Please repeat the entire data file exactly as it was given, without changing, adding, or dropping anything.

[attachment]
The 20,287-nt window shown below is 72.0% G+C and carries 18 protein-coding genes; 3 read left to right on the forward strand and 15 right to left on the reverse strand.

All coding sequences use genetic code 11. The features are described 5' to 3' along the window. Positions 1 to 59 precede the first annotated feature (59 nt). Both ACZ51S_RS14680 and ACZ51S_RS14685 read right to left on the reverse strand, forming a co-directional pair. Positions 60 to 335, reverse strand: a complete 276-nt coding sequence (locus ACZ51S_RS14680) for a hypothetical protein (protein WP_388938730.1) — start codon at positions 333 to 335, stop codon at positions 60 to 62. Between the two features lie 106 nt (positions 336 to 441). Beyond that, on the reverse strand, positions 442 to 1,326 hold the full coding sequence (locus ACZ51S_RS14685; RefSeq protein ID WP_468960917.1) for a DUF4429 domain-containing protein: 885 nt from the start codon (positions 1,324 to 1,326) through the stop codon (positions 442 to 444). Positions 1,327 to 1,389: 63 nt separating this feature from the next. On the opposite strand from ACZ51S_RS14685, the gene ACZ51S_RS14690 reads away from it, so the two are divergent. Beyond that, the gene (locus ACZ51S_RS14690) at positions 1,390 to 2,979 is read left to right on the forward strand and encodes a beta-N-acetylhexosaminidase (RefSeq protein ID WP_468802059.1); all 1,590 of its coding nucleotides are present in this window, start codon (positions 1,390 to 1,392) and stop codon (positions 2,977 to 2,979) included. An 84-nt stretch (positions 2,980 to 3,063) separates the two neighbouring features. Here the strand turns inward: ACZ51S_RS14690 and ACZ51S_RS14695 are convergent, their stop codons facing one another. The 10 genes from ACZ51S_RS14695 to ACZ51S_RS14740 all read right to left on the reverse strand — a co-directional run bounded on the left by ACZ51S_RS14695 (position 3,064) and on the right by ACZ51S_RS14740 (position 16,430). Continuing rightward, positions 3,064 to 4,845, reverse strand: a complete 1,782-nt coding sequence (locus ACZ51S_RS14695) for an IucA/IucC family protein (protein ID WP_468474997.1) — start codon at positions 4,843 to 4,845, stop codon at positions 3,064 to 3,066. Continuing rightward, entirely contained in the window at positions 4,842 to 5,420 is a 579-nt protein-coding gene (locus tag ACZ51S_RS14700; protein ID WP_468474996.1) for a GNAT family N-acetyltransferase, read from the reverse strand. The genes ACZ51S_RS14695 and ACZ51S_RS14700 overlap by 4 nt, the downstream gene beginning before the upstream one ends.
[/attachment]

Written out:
The 20,287-nt window shown below is 72.0% G+C and carries 18 protein-coding genes; 3 read left to right on the forward strand and 15 right to left on the reverse strand.

All coding sequences use genetic code 11. The features are described 5' to 3' along the window. Positions 1 to 59 precede the first annotated feature (59 nt). Both ACZ51S_RS14680 and ACZ51S_RS14685 read right to left on the reverse strand, forming a co-directional pair. Positions 60 to 335, reverse strand: a complete 276-nt coding sequence (locus ACZ51S_RS14680) for a hypothetical protein (protein WP_388938730.1) — start codon at positions 333 to 335, stop codon at positions 60 to 62. Between the two features lie 106 nt (positions 336 to 441). Beyond that, on the reverse strand, positions 442 to 1,326 hold the full coding sequence (locus ACZ51S_RS14685; RefSeq protein ID WP_468960917.1) for a DUF4429 domain-containing protein: 885 nt from the start codon (positions 1,324 to 1,326) through the stop codon (positions 442 to 444). Positions 1,327 to 1,389: 63 nt separating this feature from the next. On the opposite strand from ACZ51S_RS14685, the gene ACZ51S_RS14690 reads away from it, so the two are divergent. Beyond that, the gene (locus ACZ51S_RS14690) at positions 1,390 to 2,979 is read left to right on the forward strand and encodes a beta-N-acetylhexosaminidase (RefSeq protein ID WP_468802059.1); all 1,590 of its coding nucleotides are present in this window, start codon (positions 1,390 to 1,392) and stop codon (positions 2,977 to 2,979) included. An 84-nt stretch (positions 2,980 to 3,063) separates the two neighbouring features. Here the strand turns inward: ACZ51S_RS14690 and ACZ51S_RS14695 are convergent, their stop codons facing one another. The 10 genes from ACZ51S_RS14695 to ACZ51S_RS14740 all read right to left on the reverse strand — a co-directional run bounded on the left by ACZ51S_RS14695 (position 3,064) and on the right by ACZ51S_RS14740 (position 16,430). Continuing rightward, positions 3,064 to 4,845, reverse strand: a complete 1,782-nt coding sequence (locus ACZ51S_RS14695) for an IucA/IucC family protein (protein ID WP_468474997.1) — start codon at positions 4,843 to 4,845, stop codon at positions 3,064 to 3,066. Continuing rightward, entirely contained in the window at positions 4,842 to 5,420 is a 579-nt protein-coding gene (locus tag ACZ51S_RS14700; protein ID WP_468474996.1) for a GNAT family N-acetyltransferase, read from the reverse strand. The genes ACZ51S_RS14695 and ACZ51S_RS14700 overlap by 4 nt, the downstream gene beginning before the upstream one ends.